Join Garrick Chow for an in-depth discussion in this video Understanding the operating system, part of Computer Literacy for Mac.
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- You've probably heard the term Operating System before, but you might not be exactly sure what it means. Essentially, your computer's Operating System is the software that manages how you interact with the computer, how the programs on the computer use and access the computer's hardware, and it's a big part of how your computer behaves and performs. You can think of the Operating System as the master program that runs and manages all the other programs on your computer. It's the backbone of your computer, and the most important program, because it controls everything that goes in and out of your computer, from allocating memory to programs, to copying files from one drive to another, to receiving commands from your keyboard and mouse, to telling you the time of day.
You can't have a computer without an Operating System. Usually, the Operating System comes pre-installed on your computer but, if you've had your computer for a few years, you may want or need to upgrade your Operating System to the most current version the Operating System's manufacturer has released. Now, that said, there are many different Operating Systems out there. On PCs, the most popular Operating System is Windows and, as I record this movie, the current version of the Windows Operating System is Windows 8.1. On a Mac, the Operating System is called Mac OS X, with the current version being OS X 10.10 Yosemite.
These are probably the two most well-known Operating Systems. You've probably also head of Linux, another popular computer Operating System, but, basically, any computer or device that runs programs, especially multiple programs, has an Operating System. Game consoles, like the Wii, the PS3, and Xbox, all have Operating Systems. Your mobile phone has an Operating System. Now, in addition to the essential purpose of managing your computer and the programs you use, most Operating Systems, like Windows and Mac OS X, also come with built-in programs called Applications.
Applications are also called Apps, Programs, or Software. These can be simple word-processing Applications, Applications for managing your photos, Applications for sending and receiving emails, and so on. In some cases, you can get by with the Applications included with your Operating System, for example, both Windows and Mac OS X come with built-in web browsing Applications for surfing the Web, but you're also free to install and use Applications made by other companies. Some Applications can be downloaded for free from the companies that make them, others have to be purchased. It really depends on what Application you're talking about.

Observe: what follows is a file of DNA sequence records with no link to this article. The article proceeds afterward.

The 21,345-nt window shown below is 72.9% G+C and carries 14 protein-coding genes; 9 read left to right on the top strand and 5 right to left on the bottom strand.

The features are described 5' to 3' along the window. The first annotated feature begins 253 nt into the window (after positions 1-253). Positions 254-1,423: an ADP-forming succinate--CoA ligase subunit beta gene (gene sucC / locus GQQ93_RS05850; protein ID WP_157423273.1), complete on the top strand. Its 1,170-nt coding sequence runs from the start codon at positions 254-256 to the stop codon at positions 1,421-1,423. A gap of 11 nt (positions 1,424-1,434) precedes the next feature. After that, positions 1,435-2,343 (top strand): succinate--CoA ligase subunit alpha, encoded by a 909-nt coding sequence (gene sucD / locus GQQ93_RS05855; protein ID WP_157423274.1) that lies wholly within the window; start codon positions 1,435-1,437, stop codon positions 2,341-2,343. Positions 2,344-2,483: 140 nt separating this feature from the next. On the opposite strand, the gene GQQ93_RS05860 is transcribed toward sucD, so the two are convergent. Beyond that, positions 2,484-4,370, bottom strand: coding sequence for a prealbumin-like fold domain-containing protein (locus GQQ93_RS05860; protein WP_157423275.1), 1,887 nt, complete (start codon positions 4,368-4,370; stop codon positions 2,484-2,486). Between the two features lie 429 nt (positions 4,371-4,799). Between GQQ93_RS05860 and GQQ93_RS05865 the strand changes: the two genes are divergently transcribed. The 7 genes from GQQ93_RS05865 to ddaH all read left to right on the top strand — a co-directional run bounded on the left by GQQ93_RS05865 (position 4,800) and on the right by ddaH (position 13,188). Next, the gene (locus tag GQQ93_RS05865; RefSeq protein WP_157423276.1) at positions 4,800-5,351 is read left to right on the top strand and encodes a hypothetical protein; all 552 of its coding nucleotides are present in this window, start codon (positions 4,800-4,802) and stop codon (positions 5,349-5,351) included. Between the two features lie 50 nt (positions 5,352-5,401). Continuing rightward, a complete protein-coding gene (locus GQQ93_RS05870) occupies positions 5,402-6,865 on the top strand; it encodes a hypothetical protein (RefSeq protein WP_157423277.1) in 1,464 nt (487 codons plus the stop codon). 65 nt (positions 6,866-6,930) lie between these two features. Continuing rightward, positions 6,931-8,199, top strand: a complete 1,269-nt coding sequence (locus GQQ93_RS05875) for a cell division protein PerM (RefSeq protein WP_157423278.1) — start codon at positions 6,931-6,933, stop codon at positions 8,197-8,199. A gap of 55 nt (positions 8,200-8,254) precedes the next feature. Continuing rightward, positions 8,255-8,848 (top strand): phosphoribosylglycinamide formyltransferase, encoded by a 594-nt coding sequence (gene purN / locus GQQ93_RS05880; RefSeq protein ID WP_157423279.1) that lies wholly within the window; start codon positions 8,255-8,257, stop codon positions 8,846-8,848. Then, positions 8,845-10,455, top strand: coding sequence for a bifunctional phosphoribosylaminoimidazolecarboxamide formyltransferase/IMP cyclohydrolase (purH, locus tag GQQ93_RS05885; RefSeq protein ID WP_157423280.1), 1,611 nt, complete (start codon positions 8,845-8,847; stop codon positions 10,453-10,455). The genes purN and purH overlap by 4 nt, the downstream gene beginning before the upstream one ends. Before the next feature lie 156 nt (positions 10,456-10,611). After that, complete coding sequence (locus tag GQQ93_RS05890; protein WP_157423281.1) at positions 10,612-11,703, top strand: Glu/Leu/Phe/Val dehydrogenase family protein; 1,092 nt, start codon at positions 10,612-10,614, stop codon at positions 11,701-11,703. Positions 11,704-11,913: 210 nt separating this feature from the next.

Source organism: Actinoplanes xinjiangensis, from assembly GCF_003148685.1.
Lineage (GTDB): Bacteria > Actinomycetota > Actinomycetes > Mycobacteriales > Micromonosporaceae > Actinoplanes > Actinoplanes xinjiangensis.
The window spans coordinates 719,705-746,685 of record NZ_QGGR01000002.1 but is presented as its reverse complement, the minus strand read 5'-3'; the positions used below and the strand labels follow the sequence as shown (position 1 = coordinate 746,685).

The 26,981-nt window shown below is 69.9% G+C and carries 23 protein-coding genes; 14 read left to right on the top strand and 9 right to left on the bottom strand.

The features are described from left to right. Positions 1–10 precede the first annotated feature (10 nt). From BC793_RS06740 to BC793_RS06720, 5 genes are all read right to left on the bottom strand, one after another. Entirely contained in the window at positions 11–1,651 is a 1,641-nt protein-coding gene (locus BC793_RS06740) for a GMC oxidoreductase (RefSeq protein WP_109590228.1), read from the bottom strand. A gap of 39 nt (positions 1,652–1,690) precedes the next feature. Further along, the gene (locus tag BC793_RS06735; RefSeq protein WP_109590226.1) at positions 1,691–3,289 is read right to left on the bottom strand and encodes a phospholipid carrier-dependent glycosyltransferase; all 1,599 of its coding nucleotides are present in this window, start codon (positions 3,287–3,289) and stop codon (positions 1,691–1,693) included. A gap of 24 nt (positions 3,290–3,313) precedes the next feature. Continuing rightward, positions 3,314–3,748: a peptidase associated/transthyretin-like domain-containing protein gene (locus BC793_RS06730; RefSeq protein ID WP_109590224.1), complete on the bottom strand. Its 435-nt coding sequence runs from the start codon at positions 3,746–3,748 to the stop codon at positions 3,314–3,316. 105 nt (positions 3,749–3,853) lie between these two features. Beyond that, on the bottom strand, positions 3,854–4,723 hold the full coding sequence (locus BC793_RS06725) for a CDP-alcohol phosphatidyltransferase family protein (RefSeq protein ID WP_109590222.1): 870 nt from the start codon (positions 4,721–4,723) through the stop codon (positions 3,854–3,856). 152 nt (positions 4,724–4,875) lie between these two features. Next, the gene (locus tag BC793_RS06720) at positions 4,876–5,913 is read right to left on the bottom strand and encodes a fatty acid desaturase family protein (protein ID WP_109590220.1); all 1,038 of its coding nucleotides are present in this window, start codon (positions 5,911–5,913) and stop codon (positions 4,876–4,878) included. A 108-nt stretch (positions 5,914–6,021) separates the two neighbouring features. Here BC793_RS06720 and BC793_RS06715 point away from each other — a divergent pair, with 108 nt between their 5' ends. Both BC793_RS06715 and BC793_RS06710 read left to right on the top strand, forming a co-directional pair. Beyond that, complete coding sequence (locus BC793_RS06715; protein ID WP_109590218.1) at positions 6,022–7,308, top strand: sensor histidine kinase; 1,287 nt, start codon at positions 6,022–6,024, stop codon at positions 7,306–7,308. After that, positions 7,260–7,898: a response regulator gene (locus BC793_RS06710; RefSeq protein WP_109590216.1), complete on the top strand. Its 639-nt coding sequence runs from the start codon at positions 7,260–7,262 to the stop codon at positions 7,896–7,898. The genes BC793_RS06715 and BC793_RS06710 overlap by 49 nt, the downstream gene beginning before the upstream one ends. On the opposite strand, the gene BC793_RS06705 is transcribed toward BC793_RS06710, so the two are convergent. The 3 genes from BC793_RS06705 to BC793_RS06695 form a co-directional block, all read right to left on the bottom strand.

It's also very important to note that you usually have to make sure you're downloading or purchasing the version of software that's made for your Operating System. For example, if you're using Windows, you need to run Windows Applications. If you're on a Mac, you need Mac Applications. In many cases, software developers release both versions of their software, but there are many Applications that only work on one or the other. Whether you're downloading software or purchasing it at a store, you should always be able to find a section called System Requirements that will let you know what Operating System you need to run the software, as well as the minimum amount of RAM, hard drive space, and any other requirements.
You'll find that some people are very particular and passionate about their choice of Operating System. The goal of this course, though, isn't to extol the virtues of one or the other. What I wanted to do here is to make sure that you understand what an Operating System is, what it does, and why it's important to know which Operating System you're using.
Note: This course was recorded on Mac OS X 10.10 Yosemite. To upgrade to Yosemite before you begin, watch "Installing and running Mac OS X 10.10 for the first time."
- Working with a laptop versus a desktop computer
- Understanding the five traits almost all applications share in Mac OS X
- Printing on a Mac computer
- Setting up a scanner
- Connecting to the Internet
- Sending and receiving email
- Searching the Internet
- Importing and editing images from a digital camera
- Sharing files